The Saanich school district is scrapping its $1.5-million openStudent records system just months before it was set to launch.
The board will lay off all nine computer programmers and a project manager at the end of April and terminate the contract of a second team leader.
Board chairman Wayne Hunter said trustees made the decision after learning from the Ministry of Education that any new system would have to integrate with the B.C. Services Card, the province’s new multi-purpose identification card.
The district has already invested $1.5 million in capital money in openStudent and figured it needed a further $1.7 million to finish the project. The service-card requirement, however, added at least another $1 million to the final price tag.
“We can’t go there,” Hunter said. “We have other responsibilities.”
The district will try to find other investors and possibly sell openStudent to a jurisdiction outside B.C. in an effort to recoup its money.
“We’re extremely disappointed,” Hunter said. “These are B.C. employees, these are our openStudent employees. This is money that would have stayed in the province. This is money that the province paid for development.
“Quite frankly, I think the previous people in the ministry never gave [openStudent] a look, never gave it a consideration.”
Education Minister Peter Fassbender took exception to Saanich laying the blame on the government. “I’m more than a little bit upset, because there’s a lot of misrepresentation in that as far as I’m concerned,” he said. “The suggestion that we led them astray and they really didn’t have an opportunity is absolutely incorrect.”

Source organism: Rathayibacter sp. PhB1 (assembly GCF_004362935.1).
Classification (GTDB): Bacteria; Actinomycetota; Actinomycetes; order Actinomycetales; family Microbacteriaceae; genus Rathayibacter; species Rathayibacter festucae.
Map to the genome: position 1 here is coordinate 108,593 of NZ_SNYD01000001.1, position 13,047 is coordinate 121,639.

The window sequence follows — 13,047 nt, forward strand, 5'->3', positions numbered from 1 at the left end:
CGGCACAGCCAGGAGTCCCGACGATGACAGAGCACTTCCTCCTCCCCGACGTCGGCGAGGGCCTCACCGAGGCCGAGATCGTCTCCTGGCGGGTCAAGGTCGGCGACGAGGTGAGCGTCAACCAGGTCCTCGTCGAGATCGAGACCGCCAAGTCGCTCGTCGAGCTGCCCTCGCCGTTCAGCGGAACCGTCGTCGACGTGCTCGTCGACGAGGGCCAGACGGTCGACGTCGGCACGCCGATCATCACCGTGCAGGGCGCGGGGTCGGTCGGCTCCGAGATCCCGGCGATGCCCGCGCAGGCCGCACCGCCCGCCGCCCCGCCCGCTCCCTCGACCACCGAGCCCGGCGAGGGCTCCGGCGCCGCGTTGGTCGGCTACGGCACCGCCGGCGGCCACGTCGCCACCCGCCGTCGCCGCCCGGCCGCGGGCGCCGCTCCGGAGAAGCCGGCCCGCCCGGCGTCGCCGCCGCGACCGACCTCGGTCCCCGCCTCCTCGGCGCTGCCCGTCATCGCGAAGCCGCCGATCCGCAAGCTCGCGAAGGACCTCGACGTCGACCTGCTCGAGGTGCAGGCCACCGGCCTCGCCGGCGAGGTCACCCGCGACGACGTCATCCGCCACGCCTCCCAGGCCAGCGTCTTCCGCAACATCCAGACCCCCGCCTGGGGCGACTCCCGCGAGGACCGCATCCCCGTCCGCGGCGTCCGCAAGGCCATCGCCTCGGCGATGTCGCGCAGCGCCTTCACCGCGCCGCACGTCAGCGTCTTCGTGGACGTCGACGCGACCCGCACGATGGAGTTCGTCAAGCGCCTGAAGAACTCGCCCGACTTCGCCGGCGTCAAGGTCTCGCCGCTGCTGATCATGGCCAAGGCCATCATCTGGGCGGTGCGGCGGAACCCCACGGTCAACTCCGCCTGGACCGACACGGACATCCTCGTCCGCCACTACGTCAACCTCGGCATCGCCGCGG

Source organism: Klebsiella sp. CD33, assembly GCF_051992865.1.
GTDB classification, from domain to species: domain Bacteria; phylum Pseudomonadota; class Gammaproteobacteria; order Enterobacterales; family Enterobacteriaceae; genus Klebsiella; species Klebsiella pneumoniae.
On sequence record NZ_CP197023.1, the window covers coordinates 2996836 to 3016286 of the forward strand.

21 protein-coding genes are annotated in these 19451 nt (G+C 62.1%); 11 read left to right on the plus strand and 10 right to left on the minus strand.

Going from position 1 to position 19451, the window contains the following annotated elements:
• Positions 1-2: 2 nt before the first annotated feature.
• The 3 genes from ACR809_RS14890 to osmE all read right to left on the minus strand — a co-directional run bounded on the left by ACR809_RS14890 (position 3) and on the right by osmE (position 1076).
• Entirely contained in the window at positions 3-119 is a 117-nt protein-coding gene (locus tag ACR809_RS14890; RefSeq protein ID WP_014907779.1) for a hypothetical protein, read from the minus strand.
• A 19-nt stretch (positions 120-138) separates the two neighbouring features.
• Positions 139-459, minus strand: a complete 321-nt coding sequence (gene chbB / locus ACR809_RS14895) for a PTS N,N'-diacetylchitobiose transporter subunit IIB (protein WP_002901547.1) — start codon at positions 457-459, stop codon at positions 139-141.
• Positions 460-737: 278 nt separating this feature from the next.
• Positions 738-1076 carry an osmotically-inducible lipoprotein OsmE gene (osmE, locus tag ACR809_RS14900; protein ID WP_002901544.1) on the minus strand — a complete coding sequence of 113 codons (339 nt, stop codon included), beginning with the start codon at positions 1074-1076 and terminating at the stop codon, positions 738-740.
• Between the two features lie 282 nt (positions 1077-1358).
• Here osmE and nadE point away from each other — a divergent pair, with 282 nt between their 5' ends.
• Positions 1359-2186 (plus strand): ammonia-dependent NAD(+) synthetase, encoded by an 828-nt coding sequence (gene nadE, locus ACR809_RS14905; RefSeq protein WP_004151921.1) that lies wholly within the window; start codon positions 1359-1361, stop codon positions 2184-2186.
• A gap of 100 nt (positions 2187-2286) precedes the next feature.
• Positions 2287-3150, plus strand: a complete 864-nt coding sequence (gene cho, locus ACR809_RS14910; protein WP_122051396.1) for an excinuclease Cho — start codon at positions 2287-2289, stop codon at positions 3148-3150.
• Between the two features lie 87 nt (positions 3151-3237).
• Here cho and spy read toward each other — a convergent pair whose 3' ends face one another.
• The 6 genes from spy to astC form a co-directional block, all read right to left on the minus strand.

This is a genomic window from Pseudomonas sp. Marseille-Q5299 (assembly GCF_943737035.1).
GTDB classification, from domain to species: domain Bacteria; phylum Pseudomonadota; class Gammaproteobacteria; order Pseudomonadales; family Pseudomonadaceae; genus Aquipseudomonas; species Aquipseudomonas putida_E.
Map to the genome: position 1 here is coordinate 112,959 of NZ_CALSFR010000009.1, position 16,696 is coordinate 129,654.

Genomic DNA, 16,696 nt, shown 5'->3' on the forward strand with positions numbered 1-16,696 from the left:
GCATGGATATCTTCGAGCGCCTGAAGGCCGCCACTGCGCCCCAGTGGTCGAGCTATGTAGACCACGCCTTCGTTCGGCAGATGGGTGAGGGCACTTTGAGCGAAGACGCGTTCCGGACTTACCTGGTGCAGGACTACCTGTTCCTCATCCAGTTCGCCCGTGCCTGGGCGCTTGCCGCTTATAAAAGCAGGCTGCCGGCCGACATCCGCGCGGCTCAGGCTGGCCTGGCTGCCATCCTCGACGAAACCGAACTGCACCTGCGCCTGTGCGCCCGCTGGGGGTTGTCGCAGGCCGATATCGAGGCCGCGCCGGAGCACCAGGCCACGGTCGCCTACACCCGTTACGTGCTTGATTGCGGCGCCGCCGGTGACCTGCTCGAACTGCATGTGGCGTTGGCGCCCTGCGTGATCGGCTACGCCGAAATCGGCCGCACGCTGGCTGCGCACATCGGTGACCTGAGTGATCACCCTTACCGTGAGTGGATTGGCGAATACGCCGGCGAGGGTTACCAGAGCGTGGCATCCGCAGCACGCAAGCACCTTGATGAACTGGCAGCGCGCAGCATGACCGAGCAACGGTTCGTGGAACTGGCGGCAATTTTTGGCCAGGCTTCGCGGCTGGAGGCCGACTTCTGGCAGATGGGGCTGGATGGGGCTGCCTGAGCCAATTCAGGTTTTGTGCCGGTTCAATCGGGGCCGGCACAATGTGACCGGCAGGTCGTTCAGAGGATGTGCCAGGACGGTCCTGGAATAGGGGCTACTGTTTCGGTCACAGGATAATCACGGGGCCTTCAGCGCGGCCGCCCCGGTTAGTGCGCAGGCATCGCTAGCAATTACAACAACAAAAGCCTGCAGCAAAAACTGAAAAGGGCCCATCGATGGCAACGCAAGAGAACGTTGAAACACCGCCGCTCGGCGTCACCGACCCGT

His ministry said Saanich should have known all along that any system would have to integrate with the B.C. Services Card. The requirement was included in the request for proposals, issued in December 2012, to replace the province’s troubled B.C. Enterprise Student Information System — also known as BCeSIS.
Fassbender said Saanich could have bid on the project, but they “didn’t even meet the minimum requirements” set by the government and a panel of experts.
“I think what’s at the bottom of this is that they’ve invested a lot of taxpayers’ money, and I appreciate that, but that was their choice. But they don’t have a system that is even close to being ready.”
The district denies this, saying openStudent was ready for use in elementary and middle schools.
“We were ready to start deploying this in September,” said Gregg Ferrie, director of information technology for the Saanich district.
“We’ve got 21Ú2 years and thousands of hours invested in this and we’re less than a year away from finishing it.”
Saanich began working on openStudent in 2011 with the goal of using local expertise to create a made-in-B.C. system for tracking registration, attendance, grades and other student records. By using freely available open source tools, officials believed they could develop the system for less than $5 million, with yearly maintenance pegged at less than $1 million.
By contrast, the province signed a 12-year deal with Fujitsu last November to deliver a new MyEducation B.C. student information system at a cost of up to $9.4 million a year.
Hunter said a number of other B.C. districts showed interest in openStudent, but none had committed money.